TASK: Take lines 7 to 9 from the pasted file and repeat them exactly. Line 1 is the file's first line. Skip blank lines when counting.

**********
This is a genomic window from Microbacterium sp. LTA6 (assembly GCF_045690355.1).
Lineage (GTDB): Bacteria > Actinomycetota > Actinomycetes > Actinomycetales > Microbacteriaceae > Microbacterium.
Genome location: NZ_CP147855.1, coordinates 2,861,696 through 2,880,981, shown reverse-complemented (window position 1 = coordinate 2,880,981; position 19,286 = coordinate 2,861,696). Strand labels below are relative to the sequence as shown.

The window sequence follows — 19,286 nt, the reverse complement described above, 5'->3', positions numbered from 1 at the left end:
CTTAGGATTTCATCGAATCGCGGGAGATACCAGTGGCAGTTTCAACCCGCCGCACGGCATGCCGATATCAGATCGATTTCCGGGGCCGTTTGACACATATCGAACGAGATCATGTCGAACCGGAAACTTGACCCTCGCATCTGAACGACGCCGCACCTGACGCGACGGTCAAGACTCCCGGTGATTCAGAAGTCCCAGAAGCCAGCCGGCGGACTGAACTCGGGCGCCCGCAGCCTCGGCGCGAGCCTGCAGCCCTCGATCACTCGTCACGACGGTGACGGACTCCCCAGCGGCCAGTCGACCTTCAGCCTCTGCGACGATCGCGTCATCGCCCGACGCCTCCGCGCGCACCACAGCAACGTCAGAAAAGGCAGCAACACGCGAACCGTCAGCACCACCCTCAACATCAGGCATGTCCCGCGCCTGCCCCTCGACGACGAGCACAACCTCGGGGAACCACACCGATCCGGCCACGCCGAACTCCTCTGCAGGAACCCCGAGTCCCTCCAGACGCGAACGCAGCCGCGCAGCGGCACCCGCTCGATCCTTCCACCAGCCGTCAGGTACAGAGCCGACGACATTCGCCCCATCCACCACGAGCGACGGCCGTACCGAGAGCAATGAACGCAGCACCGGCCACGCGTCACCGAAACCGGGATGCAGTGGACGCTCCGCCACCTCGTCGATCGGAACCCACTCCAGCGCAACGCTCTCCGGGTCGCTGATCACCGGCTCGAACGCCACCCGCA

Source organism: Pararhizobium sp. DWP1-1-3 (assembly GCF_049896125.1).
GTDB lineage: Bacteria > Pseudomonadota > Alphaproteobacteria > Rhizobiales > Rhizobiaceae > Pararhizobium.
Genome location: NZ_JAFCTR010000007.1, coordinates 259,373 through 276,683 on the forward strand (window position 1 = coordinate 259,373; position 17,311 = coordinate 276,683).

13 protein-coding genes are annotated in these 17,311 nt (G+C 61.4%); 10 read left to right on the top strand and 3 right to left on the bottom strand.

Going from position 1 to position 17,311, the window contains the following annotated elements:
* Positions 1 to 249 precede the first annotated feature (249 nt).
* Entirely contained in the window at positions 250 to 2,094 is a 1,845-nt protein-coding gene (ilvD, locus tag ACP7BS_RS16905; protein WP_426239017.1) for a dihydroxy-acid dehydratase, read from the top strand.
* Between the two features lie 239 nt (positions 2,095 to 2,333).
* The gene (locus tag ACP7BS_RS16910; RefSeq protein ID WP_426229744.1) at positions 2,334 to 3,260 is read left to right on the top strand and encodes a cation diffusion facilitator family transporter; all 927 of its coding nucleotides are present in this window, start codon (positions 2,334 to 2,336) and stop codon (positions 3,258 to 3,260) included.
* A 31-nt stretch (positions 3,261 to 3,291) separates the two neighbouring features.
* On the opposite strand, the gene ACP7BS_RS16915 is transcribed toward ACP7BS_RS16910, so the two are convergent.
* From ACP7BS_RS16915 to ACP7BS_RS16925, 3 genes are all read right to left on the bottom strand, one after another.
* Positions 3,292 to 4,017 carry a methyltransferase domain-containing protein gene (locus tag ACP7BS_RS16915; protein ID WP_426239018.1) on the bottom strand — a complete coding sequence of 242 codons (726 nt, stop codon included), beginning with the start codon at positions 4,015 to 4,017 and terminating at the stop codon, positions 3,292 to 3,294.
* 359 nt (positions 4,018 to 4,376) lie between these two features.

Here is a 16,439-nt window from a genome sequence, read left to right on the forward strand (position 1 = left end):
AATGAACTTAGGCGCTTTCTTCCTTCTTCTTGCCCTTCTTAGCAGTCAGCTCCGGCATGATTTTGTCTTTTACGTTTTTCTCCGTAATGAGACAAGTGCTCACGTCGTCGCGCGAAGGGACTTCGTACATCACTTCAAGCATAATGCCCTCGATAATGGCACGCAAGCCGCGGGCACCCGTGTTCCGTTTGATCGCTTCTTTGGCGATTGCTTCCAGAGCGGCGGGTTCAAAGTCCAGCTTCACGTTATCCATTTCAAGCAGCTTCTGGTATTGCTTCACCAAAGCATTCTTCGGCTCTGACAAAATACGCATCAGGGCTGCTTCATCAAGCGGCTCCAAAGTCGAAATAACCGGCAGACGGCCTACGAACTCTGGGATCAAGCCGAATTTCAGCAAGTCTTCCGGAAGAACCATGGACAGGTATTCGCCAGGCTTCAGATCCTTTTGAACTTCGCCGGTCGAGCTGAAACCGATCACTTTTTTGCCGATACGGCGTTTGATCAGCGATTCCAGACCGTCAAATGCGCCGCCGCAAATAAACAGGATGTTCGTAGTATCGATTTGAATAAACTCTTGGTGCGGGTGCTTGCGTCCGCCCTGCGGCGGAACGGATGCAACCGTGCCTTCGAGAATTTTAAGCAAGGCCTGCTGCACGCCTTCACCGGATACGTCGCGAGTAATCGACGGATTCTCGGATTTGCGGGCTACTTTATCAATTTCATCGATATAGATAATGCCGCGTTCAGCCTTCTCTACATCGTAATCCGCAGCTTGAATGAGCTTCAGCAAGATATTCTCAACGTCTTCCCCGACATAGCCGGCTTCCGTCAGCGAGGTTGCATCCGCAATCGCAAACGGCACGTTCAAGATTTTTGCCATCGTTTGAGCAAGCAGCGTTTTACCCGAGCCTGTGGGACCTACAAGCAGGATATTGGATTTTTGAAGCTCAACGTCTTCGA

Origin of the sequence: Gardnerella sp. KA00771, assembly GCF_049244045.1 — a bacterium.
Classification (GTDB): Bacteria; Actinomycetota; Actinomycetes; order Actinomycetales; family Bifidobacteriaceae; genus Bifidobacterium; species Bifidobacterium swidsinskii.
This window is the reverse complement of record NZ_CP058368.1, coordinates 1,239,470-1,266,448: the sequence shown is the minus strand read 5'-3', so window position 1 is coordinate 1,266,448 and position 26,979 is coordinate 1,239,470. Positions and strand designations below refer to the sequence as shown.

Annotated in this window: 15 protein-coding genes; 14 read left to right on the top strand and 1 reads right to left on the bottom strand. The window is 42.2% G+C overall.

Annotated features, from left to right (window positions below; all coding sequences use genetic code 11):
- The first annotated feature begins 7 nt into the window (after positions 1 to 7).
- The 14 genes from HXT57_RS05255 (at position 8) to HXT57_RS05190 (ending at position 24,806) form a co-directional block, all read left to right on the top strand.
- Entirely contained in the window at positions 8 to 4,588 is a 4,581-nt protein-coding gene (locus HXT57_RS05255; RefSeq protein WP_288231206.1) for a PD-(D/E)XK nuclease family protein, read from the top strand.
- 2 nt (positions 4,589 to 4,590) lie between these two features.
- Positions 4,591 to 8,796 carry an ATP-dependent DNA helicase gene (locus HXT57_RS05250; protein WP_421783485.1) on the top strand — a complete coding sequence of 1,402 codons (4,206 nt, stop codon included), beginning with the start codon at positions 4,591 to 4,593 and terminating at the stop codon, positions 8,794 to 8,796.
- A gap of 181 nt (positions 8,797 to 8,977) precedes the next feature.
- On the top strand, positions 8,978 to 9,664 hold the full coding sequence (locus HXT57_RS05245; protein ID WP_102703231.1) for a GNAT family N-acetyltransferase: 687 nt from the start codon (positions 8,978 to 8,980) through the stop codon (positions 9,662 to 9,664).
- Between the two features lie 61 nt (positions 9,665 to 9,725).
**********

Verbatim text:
GTDB lineage: Bacteria > Pseudomonadota > Alphaproteobacteria > Rhizobiales > Rhizobiaceae > Pararhizobium.
Genome location: NZ_JAFCTR010000007.1, coordinates 259,373 through 276,683 on the forward strand (window position 1 = coordinate 259,373; position 17,311 = coordinate 276,683).

13 protein-coding genes are annotated in these 17,311 nt (G+C 61.4%); 10 read left to right on the top strand and 3 right to left on the bottom strand.